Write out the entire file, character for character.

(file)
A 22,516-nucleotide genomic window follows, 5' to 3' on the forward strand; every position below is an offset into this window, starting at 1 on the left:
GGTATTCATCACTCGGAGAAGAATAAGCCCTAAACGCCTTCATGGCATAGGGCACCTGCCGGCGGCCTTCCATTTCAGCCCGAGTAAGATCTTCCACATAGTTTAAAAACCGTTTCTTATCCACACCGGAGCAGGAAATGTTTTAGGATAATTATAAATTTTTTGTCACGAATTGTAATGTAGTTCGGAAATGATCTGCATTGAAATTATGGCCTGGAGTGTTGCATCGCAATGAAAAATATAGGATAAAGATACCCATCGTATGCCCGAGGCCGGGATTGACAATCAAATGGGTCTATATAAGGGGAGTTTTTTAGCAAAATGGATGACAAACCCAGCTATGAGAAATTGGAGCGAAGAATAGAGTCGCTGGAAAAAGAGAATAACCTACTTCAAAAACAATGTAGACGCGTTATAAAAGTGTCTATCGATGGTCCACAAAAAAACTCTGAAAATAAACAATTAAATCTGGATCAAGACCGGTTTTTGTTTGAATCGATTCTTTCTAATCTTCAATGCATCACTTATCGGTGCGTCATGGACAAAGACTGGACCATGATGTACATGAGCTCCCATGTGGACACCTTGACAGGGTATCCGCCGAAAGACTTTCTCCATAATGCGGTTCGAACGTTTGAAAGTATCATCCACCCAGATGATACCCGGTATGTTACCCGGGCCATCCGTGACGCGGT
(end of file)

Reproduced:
A 22,516-nucleotide genomic window follows, 5' to 3' on the forward strand; every position below is an offset into this window, starting at 1 on the left:
GGTATTCATCACTCGGAGAAGAATAAGCCCTAAACGCCTTCATGGCATAGGGCACCTGCCGGCGGCCTTCCATTTCAGCCCGAGTAAGATCTTCCACATAGTTTAAAAACCGTTTCTTATCCACACCGGAGCAGGAAATGTTTTAGGATAATTATAAATTTTTTGTCACGAATTGTAATGTAGTTCGGAAATGATCTGCATTGAAATTATGGCCTGGAGTGTTGCATCGCAATGAAAAATATAGGATAAAGATACCCATCGTATGCCCGAGGCCGGGATTGACAATCAAATGGGTCTATATAAGGGGAGTTTTTTAGCAAAATGGATGACAAACCCAGCTATGAGAAATTGGAGCGAAGAATAGAGTCGCTGGAAAAAGAGAATAACCTACTTCAAAAACAATGTAGACGCGTTATAAAAGTGTCTATCGATGGTCCACAAAAAAACTCTGAAAATAAACAATTAAATCTGGATCAAGACCGGTTTTTGTTTGAATCGATTCTTTCTAATCTTCAATGCATCACTTATCGGTGCGTCATGGACAAAGACTGGACCATGATGTACATGAGCTCCCATGTGGACACCTTGACAGGGTATCCGCCGAAAGACTTTCTCCATAATGCGGTTCGAACGTTTGAAAGTATCATCCACCCAGATGATACCCGGTATGTTACCCGGGCCATCCGTGACGCGGT